This is in no way intended to dampen the enthusiasm of kallahs flush with excitement over their upcoming nuptials, but who hasn’t heard a “lost diamond ring” story or, for that matter, experienced firsthand the traumatic loss of a precious piece of jewelry?
In the recent past, the media featured a story of a Swedish vegetable grower who pulled a carrot out of the ground and was shocked to find her wedding ring wrapped around the vegetable. She had lost the ring sixteen years earlier and explained that her pet sheep had eaten it and “deposited” it in the compost heap where the ring’s owner eventually harvested her carrot crop.
We should all be so lucky in retrieving our lost treasures. I won’t soon forget the story of a young, naïve married woman who, some several years back, was duped into believing a tall tale a couple of strangers regaled her with on a Manhattan street. A man and woman, pretending to have suddenly stumbled upon some valuable papers lying on the ground, soon had the newly married chassidic wife parting with her jewelry as a way of showing good faith in partnering with them in a purportedly lucrative business venture — one that would have supposedly netted them dividends beyond their wildest dreams.
By the time the poor woman realized she’d been hoodwinked, she was stripped bare of all of her kallah trinkets, and at the end of the day, literally, had to face not only her spouse but her dumbstruck in-laws as well. Take heart, dear reader, for the story has a happy ending. No, she never recovered the jewelry, but her husband and new family proved to be tremendously supportive and sympathetic, and the young couple went on to build a bayis ne’eman despite the harrowing affair.
And what of those mysterious losses — earring(s), rings, and whatnots that have a way of vanishing from one day to the next? Heaven only knows how many baubles are forever buried in crevices behind yesteryear’s archaic radiators or behind sheetrock walls with central vacuum system inlets (those small circular openings children love to hurl things through).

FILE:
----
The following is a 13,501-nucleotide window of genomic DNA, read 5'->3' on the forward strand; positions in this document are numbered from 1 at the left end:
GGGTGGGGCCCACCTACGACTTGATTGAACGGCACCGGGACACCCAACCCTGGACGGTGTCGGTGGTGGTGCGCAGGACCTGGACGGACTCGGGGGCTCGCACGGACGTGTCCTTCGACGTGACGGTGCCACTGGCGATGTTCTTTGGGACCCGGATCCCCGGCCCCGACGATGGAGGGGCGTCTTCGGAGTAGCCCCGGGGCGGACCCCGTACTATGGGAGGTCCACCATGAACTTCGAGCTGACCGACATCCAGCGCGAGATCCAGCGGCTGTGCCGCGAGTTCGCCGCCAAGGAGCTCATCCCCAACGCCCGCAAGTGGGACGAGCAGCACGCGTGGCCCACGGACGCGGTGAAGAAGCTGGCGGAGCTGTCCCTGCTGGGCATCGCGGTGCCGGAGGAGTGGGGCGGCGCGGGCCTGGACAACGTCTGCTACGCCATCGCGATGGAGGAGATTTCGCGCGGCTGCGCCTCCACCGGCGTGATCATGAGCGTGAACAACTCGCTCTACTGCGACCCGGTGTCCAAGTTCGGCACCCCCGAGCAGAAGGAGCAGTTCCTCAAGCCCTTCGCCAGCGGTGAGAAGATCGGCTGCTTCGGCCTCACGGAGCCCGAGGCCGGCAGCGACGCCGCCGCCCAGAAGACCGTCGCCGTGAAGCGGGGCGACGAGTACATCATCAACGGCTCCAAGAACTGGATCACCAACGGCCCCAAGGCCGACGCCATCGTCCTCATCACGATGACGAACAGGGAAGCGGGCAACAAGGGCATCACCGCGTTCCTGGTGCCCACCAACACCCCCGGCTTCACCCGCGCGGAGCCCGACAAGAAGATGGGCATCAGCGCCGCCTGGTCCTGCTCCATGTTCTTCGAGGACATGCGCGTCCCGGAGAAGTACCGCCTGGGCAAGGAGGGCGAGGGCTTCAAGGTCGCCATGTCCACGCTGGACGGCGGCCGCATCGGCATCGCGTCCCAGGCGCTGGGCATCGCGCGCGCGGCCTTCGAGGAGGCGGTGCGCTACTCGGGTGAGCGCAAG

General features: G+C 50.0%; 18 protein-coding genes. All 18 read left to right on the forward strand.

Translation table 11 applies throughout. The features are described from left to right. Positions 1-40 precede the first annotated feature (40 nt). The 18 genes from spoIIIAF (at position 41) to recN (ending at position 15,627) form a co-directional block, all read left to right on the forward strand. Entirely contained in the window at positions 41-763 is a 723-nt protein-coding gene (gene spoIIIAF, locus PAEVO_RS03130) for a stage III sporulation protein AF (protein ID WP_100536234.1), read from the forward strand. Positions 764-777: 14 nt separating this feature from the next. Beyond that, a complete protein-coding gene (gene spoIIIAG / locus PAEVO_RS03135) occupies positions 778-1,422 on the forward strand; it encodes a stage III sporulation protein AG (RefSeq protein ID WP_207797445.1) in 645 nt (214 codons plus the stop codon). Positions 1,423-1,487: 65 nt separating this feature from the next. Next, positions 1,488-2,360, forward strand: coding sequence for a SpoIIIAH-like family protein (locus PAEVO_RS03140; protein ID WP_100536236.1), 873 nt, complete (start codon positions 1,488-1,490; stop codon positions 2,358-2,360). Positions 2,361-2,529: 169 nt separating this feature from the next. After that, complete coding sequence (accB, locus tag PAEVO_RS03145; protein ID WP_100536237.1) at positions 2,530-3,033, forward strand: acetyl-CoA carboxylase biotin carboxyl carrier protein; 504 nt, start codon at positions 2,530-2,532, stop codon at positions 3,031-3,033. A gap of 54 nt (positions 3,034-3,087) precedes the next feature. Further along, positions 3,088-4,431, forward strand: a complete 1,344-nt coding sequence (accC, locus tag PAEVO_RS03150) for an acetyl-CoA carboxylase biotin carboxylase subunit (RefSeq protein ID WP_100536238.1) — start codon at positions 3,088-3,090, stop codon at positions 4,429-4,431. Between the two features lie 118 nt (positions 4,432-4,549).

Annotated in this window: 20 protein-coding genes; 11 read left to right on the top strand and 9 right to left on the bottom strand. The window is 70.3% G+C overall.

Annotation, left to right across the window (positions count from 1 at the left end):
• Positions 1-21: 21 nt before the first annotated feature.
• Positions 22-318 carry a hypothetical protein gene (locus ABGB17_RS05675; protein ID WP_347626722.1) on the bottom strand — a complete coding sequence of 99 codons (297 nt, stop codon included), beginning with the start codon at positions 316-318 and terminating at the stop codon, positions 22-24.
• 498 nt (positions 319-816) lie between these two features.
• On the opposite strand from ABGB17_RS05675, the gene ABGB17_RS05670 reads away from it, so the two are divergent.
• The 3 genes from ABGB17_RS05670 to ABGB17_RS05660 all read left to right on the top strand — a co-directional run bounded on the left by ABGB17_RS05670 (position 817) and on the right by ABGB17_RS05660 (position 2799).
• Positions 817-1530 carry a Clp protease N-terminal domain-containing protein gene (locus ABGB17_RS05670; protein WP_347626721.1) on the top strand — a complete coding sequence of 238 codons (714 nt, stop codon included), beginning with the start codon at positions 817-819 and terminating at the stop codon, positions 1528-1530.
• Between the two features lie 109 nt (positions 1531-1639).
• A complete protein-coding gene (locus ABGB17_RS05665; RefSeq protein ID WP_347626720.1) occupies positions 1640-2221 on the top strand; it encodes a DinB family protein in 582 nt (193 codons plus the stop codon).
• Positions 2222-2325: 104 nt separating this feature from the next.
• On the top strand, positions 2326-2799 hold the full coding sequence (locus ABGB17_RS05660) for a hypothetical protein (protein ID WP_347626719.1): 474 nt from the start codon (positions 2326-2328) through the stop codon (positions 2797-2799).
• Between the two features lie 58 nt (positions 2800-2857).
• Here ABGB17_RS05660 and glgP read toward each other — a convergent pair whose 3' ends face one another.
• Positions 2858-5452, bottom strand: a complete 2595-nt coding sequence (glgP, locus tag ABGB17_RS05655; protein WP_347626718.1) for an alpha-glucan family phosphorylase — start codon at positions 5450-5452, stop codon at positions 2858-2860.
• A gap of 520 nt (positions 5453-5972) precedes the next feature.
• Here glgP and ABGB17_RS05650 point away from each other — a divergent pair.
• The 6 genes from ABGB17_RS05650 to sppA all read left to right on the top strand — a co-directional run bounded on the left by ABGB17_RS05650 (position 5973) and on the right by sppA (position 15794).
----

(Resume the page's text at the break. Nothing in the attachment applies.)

Responsible adults can lose themselves too. Just ask the Floridian husband who tossed his wife’s $10,000 custom-made wedding ring into a trash heap. She had handed it to him as she was stepping into the shower, but instead of placing it in her jewelry box, he discarded it along with an old razor he’d been holding in his hand.
By the time the realization of his blunder dawned on him, the garbage collectors had done their thing. Undaunted, the negligent hubby donned goggles and protective gear and dove into the smelly county dump. After a half hour of wading in the most “absolutely disgusting” rubbish, he hit pay dirt when he located the pricey ring. “It was like winning the lottery,” he declared triumphantly.
My cousin Rachel can probably identify with that feeling of euphoria. Over thirty years ago, around Pesach time, her diamond ring was nowhere to be found. Presuming it went the way of the household chometz, she gave up on it. Her husband pacified her with a facsimile in the form of a cubic zirconia as a Shavuos gift.
Eight years and three kids later, my cousin rummaged for some old baby clothes her two-year old could dress her doll in, but the frustrated toddler soon handed the ill-fitting stretchy back to her mom — who reached into the foot of the outfit and fished out none other than her long lost ring. (Tucked in a pocket of a smock she had worn while Pesach-cleaning, the ring had apparently become enmeshed in the stretchy during a wash cycle.)
As the saying goes, you win some you lose some. Today many couples choose to forgo the costly real thing for a more modestly priced imitation (which to the untrained eye will pass as genuine more often than not). This would certainly help lessen one’s grief over being looted by sticky fingered domestic help.
Take the Monsey family whose live-in housekeeper absconded with $20,000 worth of jewelry in an almost clean getaway. Apprehended by detectives at the airport as she was about to board a flight back to her native country, she justified her thievery by claiming she hadn’t been paid all of her wages. Not so, countered her employers who had the forethought to secure some form of identification early on and thus had a name and passport number to go by.
Sometimes we have only ourselves to blame. Years ago, we stopped at a highway rest area where I could conveniently change my baby’s diaper. Not wanting to risk scratching him with my cherished opal-and-diamond ring I’d just received for my birthday, I removed it and placed it on the counter next to the changing table. I remembered leaving it there just as soon as I returned to our car, but it was too late. Some rest room patron had evidently found it hard to resist.
So how do we handle knowing with relative certainty that a prized possession is gone with the wind? To believe that Hashem in His mercy and benevolence has spared us a worse fate or inconvenience is a far better option than eating our hearts out. As the Yiddish expression goes, “Zol zein a kapora” (it should be an atonement).
My memory takes me back to my last year of high school, when a girl who had graduated the year before and had just become engaged, dropped in to bask in our adulation and collect our good wishes. As we surrounded the kallah and oohed and aahed over her sparkling diamond engagement ring, she smiled broadly and said, “It’s my chosson who is the real diamond.”
Now that’s a diamond forever (a gem of a guy?) and one of the more important lessons we took home with us that day.
About the Author: Rachel Weiss is the author of the newly released book “Forever In Awe” by Feldheim Publishers, available at sefarim outlets and at Feldheim.com.
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